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September 12, 2011 10:50 am
The government’s deficit reduction programme led to a fall in UK living standards of 3.5 per cent in 2010-11 and will result in one of the slowest periods for household income growth since the second world war in the decade to 2013-14, according to new research from the Institute for Fiscal Studies.
The report – part of a wider cross-country study into the impact of the “great recession” on household income by the London School of Economics – highlights the pain caused by Chancellor George Osborne’s programme of public sector cuts and tax rises. “As governments attempt to repair their public finances, household incomes now look set to be squeezed for a considerable length of time,” the report states.
The IFS said that median net household incomes grew slightly between 2007 and 2010, largely due to the support of the welfare state and the “unusually generous” increases in financial state support during the recession by the previous Labour government.
However, following the real terms fall in earnings, state benefits and tax credits in the most recent financial year, the resulting decrease in median net household income last year will be 3.5 per cent – the largest single-year drop since 1981, researchers said.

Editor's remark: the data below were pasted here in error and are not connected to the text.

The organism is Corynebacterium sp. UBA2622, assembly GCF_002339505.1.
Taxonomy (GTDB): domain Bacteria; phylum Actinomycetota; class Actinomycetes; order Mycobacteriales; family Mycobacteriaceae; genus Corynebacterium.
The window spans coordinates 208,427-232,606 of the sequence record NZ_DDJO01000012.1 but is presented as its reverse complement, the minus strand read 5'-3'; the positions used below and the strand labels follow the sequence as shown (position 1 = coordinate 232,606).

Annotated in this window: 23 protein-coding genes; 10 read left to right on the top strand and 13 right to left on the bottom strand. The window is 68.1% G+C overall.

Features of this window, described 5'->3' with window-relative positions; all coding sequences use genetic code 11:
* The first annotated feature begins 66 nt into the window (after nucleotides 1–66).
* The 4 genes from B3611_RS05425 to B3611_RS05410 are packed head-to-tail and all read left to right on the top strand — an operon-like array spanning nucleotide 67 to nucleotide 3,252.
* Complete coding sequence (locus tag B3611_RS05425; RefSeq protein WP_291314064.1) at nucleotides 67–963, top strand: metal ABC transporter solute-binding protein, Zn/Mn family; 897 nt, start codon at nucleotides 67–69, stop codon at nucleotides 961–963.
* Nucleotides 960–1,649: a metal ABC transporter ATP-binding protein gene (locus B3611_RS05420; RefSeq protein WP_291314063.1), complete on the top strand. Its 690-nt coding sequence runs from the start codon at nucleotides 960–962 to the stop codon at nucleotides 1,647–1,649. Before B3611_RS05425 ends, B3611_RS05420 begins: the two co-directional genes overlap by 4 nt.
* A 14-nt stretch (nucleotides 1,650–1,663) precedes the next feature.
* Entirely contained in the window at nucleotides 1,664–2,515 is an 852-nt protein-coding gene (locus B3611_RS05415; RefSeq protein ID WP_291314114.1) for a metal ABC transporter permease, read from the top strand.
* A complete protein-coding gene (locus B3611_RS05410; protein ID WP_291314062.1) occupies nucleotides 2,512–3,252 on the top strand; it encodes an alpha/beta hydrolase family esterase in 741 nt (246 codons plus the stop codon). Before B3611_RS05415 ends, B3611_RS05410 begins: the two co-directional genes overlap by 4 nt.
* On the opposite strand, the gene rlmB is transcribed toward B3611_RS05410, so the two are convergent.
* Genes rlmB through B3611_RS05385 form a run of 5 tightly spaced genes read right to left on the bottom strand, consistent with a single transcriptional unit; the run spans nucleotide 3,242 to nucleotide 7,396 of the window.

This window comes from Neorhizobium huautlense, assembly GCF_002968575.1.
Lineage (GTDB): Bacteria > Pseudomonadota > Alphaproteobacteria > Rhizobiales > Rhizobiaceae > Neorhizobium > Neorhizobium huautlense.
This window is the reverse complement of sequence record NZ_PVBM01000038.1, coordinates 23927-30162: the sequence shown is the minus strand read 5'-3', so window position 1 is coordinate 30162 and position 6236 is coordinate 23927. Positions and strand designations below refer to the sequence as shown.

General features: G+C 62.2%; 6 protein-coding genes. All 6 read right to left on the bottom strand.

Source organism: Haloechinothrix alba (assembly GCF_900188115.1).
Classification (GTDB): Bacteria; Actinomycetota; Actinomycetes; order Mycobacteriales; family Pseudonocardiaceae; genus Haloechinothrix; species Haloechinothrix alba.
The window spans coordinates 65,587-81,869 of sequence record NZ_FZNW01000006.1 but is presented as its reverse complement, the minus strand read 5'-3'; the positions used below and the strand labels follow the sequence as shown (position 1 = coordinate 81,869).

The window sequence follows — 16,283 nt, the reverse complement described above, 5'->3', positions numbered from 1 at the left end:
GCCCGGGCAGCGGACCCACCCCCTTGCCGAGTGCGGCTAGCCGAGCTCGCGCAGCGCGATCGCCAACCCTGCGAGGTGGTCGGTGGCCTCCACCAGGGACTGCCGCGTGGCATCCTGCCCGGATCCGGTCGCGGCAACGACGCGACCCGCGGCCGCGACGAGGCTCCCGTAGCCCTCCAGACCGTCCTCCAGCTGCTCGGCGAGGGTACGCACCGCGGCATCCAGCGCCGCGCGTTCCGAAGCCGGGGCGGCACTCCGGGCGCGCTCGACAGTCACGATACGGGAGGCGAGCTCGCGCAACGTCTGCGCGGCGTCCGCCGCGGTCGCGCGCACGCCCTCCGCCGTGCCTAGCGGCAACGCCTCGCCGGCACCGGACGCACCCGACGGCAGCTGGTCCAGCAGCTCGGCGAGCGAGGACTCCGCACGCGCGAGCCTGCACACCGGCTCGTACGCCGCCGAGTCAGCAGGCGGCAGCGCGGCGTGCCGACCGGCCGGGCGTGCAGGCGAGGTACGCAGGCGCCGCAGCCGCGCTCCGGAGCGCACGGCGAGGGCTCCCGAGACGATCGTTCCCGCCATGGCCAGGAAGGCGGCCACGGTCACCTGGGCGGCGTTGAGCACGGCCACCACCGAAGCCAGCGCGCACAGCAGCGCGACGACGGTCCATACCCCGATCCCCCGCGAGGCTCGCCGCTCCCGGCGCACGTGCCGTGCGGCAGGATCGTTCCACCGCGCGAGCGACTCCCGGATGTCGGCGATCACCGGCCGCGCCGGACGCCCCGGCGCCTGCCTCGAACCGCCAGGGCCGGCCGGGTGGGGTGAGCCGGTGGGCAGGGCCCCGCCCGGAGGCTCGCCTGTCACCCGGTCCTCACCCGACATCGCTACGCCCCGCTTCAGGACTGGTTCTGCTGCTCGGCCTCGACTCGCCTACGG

The continuing decline in average living standards into 2013-14 means that UK households will experience one of the weakest decades of growth in living standards since the second world war. “The great recession thus looks set to cast a very long shadow”, the IFS commented.
Robert Joyce, a research economist at the IFS, said the economic downturn, which began more than three years ago, and may now “seem like old news”.
“But, as in other developed countries, the most severe consequences of the recession on UK living standards have only just begun to be felt, and will continue to be felt for years to come,” he added.
The report was published just as George Osborne, speaking after a G7 finance ministers’ meeting in Marseilles, indicated that he was in favour of introducing further quantitative easing by the Bank of England to reinvigorate the economy.
However, Mr Osborne has consistently backed his austerity plan, dismissing calls for a “plan B” even as the Organisation for Economic Co-operation and Development, last week cut its UK growth forecast, predicting an output increase of just 0.1 per cent in the third and fourth quarters.
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